The cardinal principle of securities regulation is the primacy of disclosure. Consequently, the main advantage which the government deems unmerited in the hands of an investor has to do with superior access to information. In its supervision of the markets, the government does not intend to certify the quality of securities for investors. Rather, the government seeks to ensure that investors receive all the information they need to make an informed decision whether to buy, sell, hold, or abstain. As I pointed out earlier, the provision of limited liability is a way to allay the informational disadvantage that investors face vis-a-vis the management of the companies into which they entrust their money, a disadvantage arising from the fact that investors are not privy to the company’s day- to-day operations. Governments have concluded, though, that limited liability does not suffice to address what economists refer to as information asymmetries. Nor, apparently, does the shareholders’ right to vote for board directors and sell one’s shares at any time one is dissatisfied with the company. Management must be compelled to tell what they know. The state’s reasoning is that managers could otherwise influence the price of the firm’s shares so as to advance their own interests. Managers could delay the dissemination of any bad news to give themselves time to sell their own shares before the company’s poor condition becomes widely recognized. They could even prevent good news from being divulged so that they can buy shares before the investing public’s discovery of the fact raises the stock price. Managers might even want to keep the good news from coming out all at once so that it can instead be revealed in smaller dollops so as to create the impression of consistently good performance. Not only the managers, but anyone they talk to in the course of their jobs could also gain an informational edge. For this reason, securities regulation covers people like lawyers, investment bankers, stock brokers, and equity analysts—indeed, it can go so far as to embrace anyone receiving material information not already in the public domain.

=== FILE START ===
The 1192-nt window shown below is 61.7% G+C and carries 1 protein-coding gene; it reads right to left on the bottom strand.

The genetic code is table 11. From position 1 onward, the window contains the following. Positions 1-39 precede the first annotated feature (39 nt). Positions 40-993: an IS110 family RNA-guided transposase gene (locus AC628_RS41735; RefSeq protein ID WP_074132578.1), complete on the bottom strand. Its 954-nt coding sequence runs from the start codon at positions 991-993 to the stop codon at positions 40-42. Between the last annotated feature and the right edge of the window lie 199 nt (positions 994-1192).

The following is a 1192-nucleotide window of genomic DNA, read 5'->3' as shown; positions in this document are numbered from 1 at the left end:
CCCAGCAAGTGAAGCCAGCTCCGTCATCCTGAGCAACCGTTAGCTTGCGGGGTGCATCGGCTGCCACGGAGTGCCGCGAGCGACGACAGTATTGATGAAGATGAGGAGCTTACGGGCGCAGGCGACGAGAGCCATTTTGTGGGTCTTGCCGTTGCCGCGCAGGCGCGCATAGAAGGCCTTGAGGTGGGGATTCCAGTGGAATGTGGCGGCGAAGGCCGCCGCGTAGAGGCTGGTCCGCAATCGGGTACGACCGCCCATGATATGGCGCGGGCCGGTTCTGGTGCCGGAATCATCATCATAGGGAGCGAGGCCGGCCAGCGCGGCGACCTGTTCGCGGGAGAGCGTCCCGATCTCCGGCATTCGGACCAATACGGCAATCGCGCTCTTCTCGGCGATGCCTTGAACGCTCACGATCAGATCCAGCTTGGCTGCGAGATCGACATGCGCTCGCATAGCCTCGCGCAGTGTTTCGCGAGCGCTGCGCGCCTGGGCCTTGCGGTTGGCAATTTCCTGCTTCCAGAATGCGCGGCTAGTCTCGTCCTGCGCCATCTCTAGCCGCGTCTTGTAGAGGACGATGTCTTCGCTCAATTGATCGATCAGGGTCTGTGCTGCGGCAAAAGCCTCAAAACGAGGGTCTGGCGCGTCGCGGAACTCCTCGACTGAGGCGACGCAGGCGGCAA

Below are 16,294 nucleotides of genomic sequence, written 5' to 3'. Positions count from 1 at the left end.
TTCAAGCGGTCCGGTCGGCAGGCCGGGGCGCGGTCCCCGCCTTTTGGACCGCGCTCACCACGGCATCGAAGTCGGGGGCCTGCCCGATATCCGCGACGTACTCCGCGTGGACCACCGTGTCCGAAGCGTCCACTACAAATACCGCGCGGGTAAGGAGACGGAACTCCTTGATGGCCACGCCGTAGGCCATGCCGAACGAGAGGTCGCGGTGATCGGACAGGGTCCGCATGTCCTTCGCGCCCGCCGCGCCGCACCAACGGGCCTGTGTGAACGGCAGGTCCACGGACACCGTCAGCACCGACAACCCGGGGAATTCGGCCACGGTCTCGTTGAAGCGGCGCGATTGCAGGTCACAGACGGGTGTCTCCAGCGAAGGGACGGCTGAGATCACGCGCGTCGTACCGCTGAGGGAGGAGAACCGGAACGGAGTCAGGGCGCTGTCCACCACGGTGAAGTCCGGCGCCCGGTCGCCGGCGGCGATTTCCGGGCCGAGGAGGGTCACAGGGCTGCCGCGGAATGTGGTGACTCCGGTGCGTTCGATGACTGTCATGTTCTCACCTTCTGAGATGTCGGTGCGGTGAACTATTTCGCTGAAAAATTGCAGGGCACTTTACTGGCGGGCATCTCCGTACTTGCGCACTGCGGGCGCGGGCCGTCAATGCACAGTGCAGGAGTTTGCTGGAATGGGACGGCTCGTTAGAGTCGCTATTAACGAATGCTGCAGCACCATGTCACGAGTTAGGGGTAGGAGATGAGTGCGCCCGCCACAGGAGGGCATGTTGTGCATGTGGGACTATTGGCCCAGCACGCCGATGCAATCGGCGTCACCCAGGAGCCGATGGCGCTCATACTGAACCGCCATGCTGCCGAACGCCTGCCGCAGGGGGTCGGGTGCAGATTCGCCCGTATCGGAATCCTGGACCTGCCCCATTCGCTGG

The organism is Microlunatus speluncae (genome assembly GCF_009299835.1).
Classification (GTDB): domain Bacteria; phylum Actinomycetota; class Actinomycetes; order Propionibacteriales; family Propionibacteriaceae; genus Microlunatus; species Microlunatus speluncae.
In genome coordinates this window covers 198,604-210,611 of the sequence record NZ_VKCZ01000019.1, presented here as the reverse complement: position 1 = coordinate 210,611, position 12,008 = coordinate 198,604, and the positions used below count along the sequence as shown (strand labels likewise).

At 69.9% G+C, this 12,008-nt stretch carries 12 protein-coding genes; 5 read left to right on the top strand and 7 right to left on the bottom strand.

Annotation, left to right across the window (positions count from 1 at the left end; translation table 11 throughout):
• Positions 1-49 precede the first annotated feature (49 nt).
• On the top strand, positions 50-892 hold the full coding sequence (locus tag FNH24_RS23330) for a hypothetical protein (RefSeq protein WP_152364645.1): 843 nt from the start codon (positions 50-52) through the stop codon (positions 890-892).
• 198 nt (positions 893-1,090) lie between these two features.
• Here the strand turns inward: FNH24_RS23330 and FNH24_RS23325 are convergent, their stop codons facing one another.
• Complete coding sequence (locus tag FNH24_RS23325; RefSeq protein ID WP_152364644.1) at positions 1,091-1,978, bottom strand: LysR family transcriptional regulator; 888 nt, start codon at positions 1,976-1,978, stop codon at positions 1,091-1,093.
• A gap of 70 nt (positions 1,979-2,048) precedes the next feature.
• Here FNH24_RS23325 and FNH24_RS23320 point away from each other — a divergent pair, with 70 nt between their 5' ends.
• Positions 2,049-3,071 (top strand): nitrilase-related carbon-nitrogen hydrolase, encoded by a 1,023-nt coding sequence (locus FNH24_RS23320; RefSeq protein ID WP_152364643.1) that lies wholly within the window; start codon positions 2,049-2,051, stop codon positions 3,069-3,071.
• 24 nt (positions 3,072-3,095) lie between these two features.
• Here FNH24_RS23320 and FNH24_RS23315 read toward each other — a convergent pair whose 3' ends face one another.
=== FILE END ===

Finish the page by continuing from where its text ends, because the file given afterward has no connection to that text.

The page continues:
Nicely illustrating the egalitarian-democratic impulse behind this is a rule instituted in 2000 pertaining to equity analysts. The rule goes by the name of Regulation FD. It requires that any information that management offers to equity analysts be simultaneously provided to the general run of investors. While fears that it would reduce the general quantity of information supplied by companies have not materialized, there is evidence that Regulation FD increased the costs of capital for smaller firms. Because such an increase is associated with greater uncertainty about the firm’s situation, a higher discount rate (R) in other words, analysts became more apprehensive about covering their stocks and hence talked less with managers of entrepreneurial companies. These companies are left with far fewer options than larger firms of getting their story out to investors. Regulation FD has certainly democratized the markets by reducing the impact that analyst reports have upon release. Shares move noticeably less than they did before, which means investors are now sharing with analysts the task of assimilating information into prices. The disparity between analysts with the highest forecast accuracy and those with the lowest has also narrowed. One group that has gained, though, has been the bond rating agencies. Exempted from the equal information provisions of Regulation FD, the market’s reaction to their downgrades and upgrades of company debt has magnified. If the government does not certify the quality of corporate shares, it has delegated that task, at least with respect to corporate debt, to the bond raters.